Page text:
Xeroderma pigmentosum

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Xeroderma pigmentosum
Xeroderma pigmentosum 02.jpg
An eight-year-old girl from Guatemala with xeroderma pigmentosum[1]
Classification and external resources
Specialty medical genetics
ICD-10 Q82.1
ICD-9-CM 757.33
OMIM 278700
DiseasesDB 14198
MedlinePlus 001467
eMedicine derm/462 neuro/399
Patient UK Xeroderma pigmentosum
MeSH D014983
Orphanet 910
Child suffering from xeroderma pigmentosum in Rukum, Nepal
Xeroderma pigmentosum has an autosomal recessive pattern of inheritance.

Xeroderma pigmentosum (XP) is a rare autosomal recessive genetic disorder of DNA repair in which the ability to repair damage caused by ultraviolet (UV) light is deficient.[2]:574 In extreme cases, all exposure to sunlight must be forbidden, no matter how small; as such, individuals with the disease are often colloquially referred to as "Moon child".[3] Multiple basal cell carcinomas (basaliomas) and other skin malignancies frequently occur at a young age in those with XP; metastatic malignant melanoma and squamous cell carcinoma[4] are the two most common causes of death in XP victims. This disease is present in both genders and in all races, with an incidence of 1:250,000 in the United States.[5] XP is roughly six times more common in Japanese people[4] than in other groups.

Normally, damage to DNA in epidermal cells occurs during exposure to UV light. The absorption of the high-energy light leads to the formation of pyrimidine dimers, namely cyclobutane-pyrimidine dimers and pyrimidine-6-4-pyrimidone photoproducts. In a healthy, normal human being, the damage is first excised by endonucleases. DNA polymerase then repairs the missing sequence, and ligase "seals" the transaction. This process is known as nucleotide excision repair.


Symptoms include:

  • Severe sunburn when exposed to only small amounts of sunlight. These often occur during a child's first exposure to sunlight.
  • Development of many freckles at an early age
  • Rough-surfaced growths (solar keratoses), and skin cancers
  • Eyes that are painfully sensitive to the sun and may easily become irritated, bloodshot and clouded
  • Blistering or freckling on minimum sun exposure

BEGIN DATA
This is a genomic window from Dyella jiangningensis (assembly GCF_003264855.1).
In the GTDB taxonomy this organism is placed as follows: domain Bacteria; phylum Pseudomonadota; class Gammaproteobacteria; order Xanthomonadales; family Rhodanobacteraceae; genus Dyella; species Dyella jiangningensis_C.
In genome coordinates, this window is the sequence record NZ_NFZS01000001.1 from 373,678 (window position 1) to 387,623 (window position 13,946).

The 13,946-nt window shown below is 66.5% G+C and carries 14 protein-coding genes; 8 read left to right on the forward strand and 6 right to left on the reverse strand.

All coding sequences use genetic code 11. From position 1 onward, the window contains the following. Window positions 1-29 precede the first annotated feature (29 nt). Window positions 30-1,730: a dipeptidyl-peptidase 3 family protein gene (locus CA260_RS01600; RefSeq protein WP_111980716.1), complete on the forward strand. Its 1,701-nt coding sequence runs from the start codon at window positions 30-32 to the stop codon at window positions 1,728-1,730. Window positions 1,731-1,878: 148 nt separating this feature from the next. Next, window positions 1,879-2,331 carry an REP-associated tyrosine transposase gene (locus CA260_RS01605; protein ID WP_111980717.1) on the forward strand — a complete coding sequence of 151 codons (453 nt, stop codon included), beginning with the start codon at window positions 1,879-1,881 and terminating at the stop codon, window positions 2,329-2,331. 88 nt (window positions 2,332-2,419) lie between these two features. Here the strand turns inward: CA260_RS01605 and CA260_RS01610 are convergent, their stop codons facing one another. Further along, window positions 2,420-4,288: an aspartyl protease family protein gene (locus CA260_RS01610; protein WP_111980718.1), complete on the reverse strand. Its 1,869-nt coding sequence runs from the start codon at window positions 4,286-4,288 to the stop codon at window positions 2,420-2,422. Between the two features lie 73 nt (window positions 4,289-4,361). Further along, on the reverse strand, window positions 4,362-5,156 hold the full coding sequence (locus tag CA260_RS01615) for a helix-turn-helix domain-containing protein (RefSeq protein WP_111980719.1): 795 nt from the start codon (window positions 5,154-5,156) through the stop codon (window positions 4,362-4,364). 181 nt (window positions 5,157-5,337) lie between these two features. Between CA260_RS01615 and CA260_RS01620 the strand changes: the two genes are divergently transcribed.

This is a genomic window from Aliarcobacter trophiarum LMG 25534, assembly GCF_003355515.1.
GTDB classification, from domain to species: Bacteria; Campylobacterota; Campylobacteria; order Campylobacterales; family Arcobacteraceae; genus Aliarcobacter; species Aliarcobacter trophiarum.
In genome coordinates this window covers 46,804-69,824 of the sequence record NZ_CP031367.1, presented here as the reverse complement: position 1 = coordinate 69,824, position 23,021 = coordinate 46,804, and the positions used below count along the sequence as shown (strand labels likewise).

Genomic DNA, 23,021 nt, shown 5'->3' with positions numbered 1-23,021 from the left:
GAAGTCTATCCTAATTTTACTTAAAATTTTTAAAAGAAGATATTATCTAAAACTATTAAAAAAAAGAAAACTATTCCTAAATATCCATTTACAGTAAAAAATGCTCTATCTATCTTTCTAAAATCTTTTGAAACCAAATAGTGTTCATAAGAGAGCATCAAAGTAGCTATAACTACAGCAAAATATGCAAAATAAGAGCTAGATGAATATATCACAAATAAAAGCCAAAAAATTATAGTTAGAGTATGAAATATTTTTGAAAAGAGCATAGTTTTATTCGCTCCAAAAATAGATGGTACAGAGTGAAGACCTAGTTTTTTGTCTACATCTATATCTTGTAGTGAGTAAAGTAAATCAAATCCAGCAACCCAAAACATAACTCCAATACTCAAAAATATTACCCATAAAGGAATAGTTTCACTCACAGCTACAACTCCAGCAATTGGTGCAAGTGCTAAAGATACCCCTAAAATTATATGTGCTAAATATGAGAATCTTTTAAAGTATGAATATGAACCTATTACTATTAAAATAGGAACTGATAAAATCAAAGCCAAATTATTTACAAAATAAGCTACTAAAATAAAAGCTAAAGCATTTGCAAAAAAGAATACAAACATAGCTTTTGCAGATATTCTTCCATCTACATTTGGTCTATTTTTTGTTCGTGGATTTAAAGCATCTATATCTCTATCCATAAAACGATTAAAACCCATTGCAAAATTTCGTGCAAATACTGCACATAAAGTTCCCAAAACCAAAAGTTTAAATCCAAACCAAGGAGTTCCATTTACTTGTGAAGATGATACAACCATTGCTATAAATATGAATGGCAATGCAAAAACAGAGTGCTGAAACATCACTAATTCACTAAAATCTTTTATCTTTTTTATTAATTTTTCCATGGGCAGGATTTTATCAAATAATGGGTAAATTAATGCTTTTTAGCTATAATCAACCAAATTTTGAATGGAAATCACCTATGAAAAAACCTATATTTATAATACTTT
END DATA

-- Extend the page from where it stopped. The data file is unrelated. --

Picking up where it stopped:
• Spider Veins
  • Limited growth of hair on chest and legs
  • Scaly skin
  • Dry skin
  • Irregular dark spots on the skin
  • Corneal ulcerations


One of the most frequent defects in xeroderma pigmentosum is an autosomal recessive genetic defect in which nucleotide excision repair (NER) enzymes are mutated, leading to a reduction in or elimination of NER.[6] If left unchecked, damage caused by ultraviolet light can cause mutations in individual cell's DNA. The causes of the neurological abnormalities are poorly understood and are not connected with exposure to ultraviolet light. The most current theories suggest that oxidative DNA damage is generated during normal metabolism in the central nervous system, and that some types of this damage must be repaired by NER[7]

Since DNA repair is under genetic control, it can easily undergo mutations. Many genetic disorders such as xeroderma pigmentosum (XP; MIM 278700) are caused by mutations in genes that repair DNA.[7] If the gene was not repaired correctly it could cause xeroderma pigmentosum in individuals. The autosomal recessive disorder xeroderma pigmentosum or XP has a frequency of 1 in every 250,000 individuals of all races and ethnic groups.[8] Those affected with the autosomal recessive disorder XP are extremely sensitive to UV light produced by the sun and even with a short exposure to it causes dry, flaking skin and pigmented spots that can develop into skin cancer. Individuals with XP are about 1,000 times more likely to develop skin cancer than individuals without the disorder.

The molecular defects in XP cells result in a greatly elevated induction of mutations in sun-exposed skin of affected individuals. This increased mutation frequency probably accounts for the pigmentation changes and the skin cancers. Examination of mutations in the p53 gene in tumors from XP patients reveal p53 mutations characteristic of UV exposure in the majority of tumors[8] As with all genetic disorders, genetic counseling and psychological support is appropriate for the families, to discuss probability of occurrence in future pregnancies, feelings of isolation and concern about career prospects. Although there is no cure for xeroderma pigmentosum, the effects can be minimized by getting protection from the sunlight and if possible early removal of precancerous lesions. The most common fate for individuals with XP is early death from cancer because they need to take outstanding measures to protect themselves from the dangers of the UV light. But if there is an absence of neurological problems and the individual is always protected or away from sunlight, the prognosis is good.



There are seven complementation groups, plus one variant form:

Type Diseases Database OMIM Gene Locus Also known as / description
Type A, I, XPA 29877 278700 XPA 9q22.3 Xeroderma pigmentosum group A - the classical form of XP
Type B, II, XPB 29878 133510 XPB 2q21 Xeroderma pigmentosum group B
Type C, III, XPC 29879 278720 XPC 3p25 Xeroderma pigmentosum group C
Type D, IV, XPD 29880 278730 278800 XPD ERCC6 19q13.2-q13.3, 10q11 Xeroderma pigmentosum group D or De Sanctis-Cacchione syndrome (can be considered a subtype of XPD)
Type E, V, XPE 29881 278740 DDB2 11p12-p11 Xeroderma pigmentosum group E
Type F, VI, XPF 29882 278760 ERCC4 16p13.3-p13.13 Xeroderma pigmentosum group F
Type G, VII, XPG 29883 278780 133530 RAD2 ERCC5 13q33 Xeroderma pigmentosum group G and COFS syndrome type 3